Washington: Top Taliban leader Mullah Baradar who now leads the peace efforts with the US, was released by Pakistan at the behest of the Trump Administration, a US envoy said.
The special envoy on Afghanistan, Zalmay Khalilzad, told a Washington audience that Pakistan had a very crucial role to play in the reconciliation process with the Taliban but has "historically not played a positive role".
But there is "a positive change" in Pakistan's attitude in recent times, he said when asked about the role of Islamabad in his ongoing efforts to bring peace in this war-ravaged country.
"The release of Mullah Baradar, which was my request... They (Pakistan) accommodated that, because Mullah Baradar has reputation of being more open, more pro-peace," said the top American envoy who is leading the Trump Administration's efforts to have peace talks with the Taliban.
Former Afghanistan President Hamid Karzai and his successor President Ashraf Ghani have said that Baradar can play a pivotal role in the peace process and that he has tried to facilitate talks between the Taliban and the US, Khalilzad said.
Pakistan, he said, favours inter-Afghan dialogue including between the Taliban and the government.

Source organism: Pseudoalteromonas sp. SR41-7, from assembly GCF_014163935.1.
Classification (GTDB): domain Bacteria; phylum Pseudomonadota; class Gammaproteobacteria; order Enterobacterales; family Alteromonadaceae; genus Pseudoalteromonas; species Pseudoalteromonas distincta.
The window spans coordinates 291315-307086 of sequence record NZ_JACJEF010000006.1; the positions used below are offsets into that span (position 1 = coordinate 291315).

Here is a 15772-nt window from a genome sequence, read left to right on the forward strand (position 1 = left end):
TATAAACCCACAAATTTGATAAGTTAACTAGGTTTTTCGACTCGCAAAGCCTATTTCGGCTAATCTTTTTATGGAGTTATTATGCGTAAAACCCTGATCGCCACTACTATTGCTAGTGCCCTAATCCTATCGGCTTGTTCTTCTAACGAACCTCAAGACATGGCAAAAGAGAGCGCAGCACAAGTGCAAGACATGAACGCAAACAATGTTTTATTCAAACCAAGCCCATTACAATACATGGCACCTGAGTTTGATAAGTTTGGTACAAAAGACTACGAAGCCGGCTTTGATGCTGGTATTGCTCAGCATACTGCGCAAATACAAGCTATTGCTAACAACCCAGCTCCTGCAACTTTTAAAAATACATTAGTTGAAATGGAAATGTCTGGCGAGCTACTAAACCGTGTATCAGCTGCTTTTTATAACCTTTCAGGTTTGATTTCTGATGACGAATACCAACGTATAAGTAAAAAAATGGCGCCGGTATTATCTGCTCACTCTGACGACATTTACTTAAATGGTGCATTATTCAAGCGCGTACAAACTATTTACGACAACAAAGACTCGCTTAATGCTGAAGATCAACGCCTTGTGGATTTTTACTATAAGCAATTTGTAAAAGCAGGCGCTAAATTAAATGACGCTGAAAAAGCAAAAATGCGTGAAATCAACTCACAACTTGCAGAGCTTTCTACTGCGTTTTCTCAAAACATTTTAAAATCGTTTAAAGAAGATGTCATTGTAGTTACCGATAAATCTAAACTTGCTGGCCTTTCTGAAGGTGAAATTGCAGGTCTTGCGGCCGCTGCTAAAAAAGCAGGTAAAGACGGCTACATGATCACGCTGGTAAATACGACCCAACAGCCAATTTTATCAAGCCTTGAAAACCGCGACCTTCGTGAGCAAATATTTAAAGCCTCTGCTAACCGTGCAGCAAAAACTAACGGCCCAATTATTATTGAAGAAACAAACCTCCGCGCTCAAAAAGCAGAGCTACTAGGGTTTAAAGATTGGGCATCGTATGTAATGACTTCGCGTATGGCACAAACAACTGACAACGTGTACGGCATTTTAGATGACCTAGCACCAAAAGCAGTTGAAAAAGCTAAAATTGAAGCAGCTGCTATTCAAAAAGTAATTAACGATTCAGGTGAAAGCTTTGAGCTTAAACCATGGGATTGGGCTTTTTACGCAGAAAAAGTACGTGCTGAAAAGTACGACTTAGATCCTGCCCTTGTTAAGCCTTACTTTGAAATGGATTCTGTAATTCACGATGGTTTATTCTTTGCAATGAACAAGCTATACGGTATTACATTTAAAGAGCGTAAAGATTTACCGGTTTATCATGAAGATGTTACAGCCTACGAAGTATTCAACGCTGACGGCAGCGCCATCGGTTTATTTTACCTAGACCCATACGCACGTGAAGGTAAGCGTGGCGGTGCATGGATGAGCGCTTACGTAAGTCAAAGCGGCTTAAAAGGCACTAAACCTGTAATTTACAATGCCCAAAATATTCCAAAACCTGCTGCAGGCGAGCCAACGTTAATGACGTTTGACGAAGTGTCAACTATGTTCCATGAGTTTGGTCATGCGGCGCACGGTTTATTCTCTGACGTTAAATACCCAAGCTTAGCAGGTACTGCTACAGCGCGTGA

So, the release of Baradar is a very positive thing, he said.
"We always would like Pakistan, like other countries to do more, but we appreciate what they have done so far and I have indicated and Secretary (of State), (Mike) Pompeo and the president that we want to have good relations with Pakistan, better relations with Pakistan," he said in response to a question.
"What they (Pakistan) do on Afghanistan to facilitate peace and reconciliation, which has been a burden on the relationship, that will be removed," he added.
"Pakistan is an important country with which we want to have better relations," he said.
"The role that Pakistan has played in terms of its relationship with the Taliban and the Haqqani network has been a burden on this (US-Pak) relationship. They say they want peace. We welcome that. We want them to play a positive role," said the US diplomat who has had several rounds of talks with the Taliban in Doha.
"Most of the meetings we have had with the Taliban have not been in Pakistan. It has been in other countries. I think the message that I have here is a peace in Afghanistan will help our relations with Pakistan," he added.
"Peace in Afghanistan will help Afghan-Pakistan relations... Regional connectivity. Pakistan will be a beneficiary of that. Let's seize this opportunity, this moment for the region for Afghanistan, especially for the obviously long suffering people of Afghanistan," Khalilzad said.